Three editors of Colorado School of Mines' literary and arts journal received some extra-special inspiration at the Association of Writers and Writing Programs Conference in Florida: They got to meet with Man Booker Prize-winning author and Mines alumnus George Saunders ‘81 before he delivered the event’s keynote speech.
High Grade co-editors in chief Wenli Dickinson, a senior in environmental engineering, and Kyle Markowski, a senior in chemical and biochemical engineering, and art editor Connor Weddle, junior in mechanical engineering, met with Saunders a couple of hours before he gave his address. The AWP Conference, held March 7-10 in Tampa, brings together writers, teachers, students, editors and publishers for workshops, panels and lectures on a variety of topics.
“Meeting Saunders was both inspiring and grounding,” Dickinson said. “To meet someone who graduated from Mines and went on to become one of America’s most accomplished writers of our time is inspiring for students who are considering a path outside of STEM.”
Saunders received his bachelor’s degree in exploration geophysics from Mines in 1981. He worked in Sumatra as a field geophysicist following graduation, but returned to the United States after getting sick and decided to pursue his passion for writing. A few years later, he was accepted into the MFA program at Syracuse University, where he teaches today.
Saunders has received numerous awards for his short stories and essays. In 2017, Saunders received the Man Booker Prize for his first full-length novel, “Lincoln in the Bardo.” An interview with Saunders was featured in the 2015-2016 issue of High Grade.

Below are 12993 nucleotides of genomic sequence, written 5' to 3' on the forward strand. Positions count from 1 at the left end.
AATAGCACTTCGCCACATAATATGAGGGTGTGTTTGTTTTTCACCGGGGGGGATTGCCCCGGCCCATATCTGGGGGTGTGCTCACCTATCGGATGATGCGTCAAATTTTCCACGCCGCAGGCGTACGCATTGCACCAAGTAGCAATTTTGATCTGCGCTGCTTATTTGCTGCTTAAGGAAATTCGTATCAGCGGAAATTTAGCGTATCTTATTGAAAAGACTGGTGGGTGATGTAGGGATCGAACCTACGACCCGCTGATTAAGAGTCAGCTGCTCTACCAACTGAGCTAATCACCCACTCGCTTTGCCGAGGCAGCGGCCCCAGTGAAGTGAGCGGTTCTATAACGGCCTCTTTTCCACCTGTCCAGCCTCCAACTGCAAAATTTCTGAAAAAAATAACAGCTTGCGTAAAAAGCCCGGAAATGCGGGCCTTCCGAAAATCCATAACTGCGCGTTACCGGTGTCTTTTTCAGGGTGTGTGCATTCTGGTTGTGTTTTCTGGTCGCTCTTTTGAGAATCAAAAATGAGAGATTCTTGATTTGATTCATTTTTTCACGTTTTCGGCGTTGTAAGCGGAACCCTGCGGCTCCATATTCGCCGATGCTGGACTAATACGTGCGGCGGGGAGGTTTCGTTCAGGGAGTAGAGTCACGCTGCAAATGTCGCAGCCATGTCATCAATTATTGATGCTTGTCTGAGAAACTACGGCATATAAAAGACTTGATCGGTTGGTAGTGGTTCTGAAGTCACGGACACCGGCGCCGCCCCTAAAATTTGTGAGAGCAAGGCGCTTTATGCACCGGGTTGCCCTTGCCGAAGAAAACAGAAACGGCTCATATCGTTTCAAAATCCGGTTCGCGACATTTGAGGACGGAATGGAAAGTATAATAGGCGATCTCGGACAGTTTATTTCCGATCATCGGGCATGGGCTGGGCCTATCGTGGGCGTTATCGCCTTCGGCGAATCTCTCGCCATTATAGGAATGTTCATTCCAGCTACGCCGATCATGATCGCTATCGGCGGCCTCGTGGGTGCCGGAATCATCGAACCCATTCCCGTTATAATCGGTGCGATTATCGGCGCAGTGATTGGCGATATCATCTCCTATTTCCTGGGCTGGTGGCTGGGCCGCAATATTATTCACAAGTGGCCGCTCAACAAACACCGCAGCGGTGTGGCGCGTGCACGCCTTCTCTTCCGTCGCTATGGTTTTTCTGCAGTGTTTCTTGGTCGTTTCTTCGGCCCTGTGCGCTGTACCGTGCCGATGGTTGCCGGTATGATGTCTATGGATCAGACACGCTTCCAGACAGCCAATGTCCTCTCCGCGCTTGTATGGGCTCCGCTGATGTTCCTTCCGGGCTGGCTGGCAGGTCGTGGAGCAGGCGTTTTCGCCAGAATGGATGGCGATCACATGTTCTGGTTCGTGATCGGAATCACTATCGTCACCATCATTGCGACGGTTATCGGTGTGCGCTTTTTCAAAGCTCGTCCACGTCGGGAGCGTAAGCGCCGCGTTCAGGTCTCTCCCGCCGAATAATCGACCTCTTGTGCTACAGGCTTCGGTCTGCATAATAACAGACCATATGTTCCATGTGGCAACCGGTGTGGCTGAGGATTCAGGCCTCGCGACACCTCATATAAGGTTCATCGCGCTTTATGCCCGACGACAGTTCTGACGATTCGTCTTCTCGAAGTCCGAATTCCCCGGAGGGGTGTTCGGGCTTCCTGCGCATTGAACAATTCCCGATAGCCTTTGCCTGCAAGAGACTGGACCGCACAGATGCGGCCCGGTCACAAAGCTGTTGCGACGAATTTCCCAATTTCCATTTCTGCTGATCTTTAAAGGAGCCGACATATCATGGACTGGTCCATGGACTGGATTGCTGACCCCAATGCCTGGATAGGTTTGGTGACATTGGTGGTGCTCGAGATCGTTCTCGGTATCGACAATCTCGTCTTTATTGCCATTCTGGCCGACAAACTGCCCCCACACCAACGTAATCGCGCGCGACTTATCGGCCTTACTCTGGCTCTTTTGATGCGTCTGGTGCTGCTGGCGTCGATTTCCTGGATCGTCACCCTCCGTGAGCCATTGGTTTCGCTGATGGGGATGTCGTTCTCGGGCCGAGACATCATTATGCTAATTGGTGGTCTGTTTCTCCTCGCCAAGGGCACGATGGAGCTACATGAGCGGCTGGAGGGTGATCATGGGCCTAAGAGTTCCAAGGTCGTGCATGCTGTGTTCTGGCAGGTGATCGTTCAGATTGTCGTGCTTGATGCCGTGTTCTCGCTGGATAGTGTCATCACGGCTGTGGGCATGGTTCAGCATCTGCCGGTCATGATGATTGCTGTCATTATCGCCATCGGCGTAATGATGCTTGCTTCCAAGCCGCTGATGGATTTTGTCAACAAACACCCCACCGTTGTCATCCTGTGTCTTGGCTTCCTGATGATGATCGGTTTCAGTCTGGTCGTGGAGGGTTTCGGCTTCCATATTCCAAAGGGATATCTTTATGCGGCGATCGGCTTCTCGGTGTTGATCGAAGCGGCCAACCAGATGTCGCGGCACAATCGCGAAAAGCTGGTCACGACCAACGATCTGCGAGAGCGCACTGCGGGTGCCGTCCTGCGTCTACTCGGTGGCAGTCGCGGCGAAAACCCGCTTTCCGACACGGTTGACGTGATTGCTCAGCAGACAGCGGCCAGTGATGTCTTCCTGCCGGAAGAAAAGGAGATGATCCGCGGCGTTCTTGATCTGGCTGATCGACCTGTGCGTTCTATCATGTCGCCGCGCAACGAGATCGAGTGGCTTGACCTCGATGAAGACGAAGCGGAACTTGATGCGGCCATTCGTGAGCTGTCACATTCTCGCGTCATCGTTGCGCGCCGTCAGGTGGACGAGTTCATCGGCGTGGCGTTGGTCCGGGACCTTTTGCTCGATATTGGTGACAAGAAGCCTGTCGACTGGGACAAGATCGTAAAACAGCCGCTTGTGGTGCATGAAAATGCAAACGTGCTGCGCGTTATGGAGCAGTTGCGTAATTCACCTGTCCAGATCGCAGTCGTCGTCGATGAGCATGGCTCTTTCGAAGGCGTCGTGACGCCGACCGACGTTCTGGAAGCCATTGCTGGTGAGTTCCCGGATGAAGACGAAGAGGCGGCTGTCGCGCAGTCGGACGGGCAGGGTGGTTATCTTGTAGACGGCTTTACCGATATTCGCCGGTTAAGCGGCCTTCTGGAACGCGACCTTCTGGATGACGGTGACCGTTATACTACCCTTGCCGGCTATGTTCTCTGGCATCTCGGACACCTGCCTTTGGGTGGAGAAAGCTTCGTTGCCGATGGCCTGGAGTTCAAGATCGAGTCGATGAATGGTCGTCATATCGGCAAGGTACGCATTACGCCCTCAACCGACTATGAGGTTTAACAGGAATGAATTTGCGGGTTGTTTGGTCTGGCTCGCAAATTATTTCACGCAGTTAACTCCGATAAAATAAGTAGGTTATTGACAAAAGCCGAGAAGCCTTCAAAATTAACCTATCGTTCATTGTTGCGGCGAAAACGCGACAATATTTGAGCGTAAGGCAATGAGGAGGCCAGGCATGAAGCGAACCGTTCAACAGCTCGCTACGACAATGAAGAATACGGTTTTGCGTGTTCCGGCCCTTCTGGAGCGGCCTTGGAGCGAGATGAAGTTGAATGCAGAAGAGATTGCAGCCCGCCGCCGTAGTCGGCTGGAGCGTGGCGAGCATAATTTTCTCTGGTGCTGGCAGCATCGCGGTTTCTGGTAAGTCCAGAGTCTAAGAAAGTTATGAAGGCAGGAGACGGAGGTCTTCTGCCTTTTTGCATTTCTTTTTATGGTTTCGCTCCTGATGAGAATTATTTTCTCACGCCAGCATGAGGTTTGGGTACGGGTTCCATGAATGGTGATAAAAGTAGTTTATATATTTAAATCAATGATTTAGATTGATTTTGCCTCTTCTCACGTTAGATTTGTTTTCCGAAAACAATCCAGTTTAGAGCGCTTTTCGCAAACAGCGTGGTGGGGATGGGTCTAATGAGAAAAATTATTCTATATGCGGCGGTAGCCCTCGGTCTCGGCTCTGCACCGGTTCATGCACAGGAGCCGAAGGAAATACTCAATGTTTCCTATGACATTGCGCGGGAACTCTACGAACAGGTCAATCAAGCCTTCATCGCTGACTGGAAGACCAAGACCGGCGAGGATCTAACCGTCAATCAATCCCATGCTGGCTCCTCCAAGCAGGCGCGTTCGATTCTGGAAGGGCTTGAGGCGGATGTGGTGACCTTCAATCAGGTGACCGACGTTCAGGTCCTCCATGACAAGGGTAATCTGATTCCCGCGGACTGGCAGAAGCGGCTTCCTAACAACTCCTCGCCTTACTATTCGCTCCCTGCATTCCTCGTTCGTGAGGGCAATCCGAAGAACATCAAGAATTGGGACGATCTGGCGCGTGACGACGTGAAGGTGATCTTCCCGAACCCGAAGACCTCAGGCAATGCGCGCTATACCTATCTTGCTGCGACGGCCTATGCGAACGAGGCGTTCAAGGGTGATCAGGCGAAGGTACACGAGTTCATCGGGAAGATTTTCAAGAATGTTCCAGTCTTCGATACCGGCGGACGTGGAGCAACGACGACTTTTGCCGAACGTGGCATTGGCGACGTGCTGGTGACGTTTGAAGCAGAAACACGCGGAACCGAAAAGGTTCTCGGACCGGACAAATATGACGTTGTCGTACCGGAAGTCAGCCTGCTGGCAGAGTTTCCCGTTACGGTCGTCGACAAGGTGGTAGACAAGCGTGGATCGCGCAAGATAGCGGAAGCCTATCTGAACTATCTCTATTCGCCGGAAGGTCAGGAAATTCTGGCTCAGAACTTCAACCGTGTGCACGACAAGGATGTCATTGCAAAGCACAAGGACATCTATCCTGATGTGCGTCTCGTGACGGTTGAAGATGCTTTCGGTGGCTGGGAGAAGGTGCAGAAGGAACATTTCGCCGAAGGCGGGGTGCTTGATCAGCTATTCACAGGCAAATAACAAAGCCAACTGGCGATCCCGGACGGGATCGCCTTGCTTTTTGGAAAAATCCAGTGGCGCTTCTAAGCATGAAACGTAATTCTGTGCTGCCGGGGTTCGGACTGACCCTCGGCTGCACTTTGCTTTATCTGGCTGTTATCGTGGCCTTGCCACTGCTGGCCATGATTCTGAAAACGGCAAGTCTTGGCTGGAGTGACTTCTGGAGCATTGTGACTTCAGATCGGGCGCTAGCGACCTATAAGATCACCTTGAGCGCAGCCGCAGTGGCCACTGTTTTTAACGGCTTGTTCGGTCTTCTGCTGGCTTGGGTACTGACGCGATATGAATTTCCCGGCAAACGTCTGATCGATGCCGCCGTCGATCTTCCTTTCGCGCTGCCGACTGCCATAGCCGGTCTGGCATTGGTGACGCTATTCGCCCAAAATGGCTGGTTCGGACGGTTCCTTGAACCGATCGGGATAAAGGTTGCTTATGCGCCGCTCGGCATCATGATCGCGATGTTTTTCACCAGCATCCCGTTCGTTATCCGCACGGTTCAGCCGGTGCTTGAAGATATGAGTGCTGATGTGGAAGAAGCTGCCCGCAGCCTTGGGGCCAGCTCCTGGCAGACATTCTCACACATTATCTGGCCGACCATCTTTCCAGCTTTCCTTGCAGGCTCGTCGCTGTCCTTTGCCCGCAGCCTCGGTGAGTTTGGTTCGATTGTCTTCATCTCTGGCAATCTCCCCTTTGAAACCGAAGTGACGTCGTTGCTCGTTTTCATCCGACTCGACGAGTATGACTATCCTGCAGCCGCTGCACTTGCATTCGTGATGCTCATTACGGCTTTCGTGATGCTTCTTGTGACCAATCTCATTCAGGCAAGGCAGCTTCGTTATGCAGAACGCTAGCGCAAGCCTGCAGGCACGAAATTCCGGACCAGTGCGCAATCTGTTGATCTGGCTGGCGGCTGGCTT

“[“Lincoln in the Bardo”] was particularly experimental, which suits my preferred reading and writing style,” Markowski said. “After finishing the book, I was exceptionally excited to meet its author."
While at AWP, the three editors also had the opportunity to share copies of High Grade with other literary journals exhibiting at the conference's book fair, which takes place every year.
“The journals we traded with were very excited to see such a polished undergraduate journal,” Markowski said. “Especially because the literature and art were produced by science and engineering students.”
For both Markowski and Dickinson, being a part of High Grade has been instrumental to their experiences at Mines.
“The arts have been the perfect complement to my time at Mines,” Markowski said. “Creative endeavors have provided me with an outlet for stress and means of exploring my own experiences and empathizing with others.”
The 2017-2018 issue of High Grade will be released April 20, with a release party from 5 to 7 p.m. at Foothills Arts Center.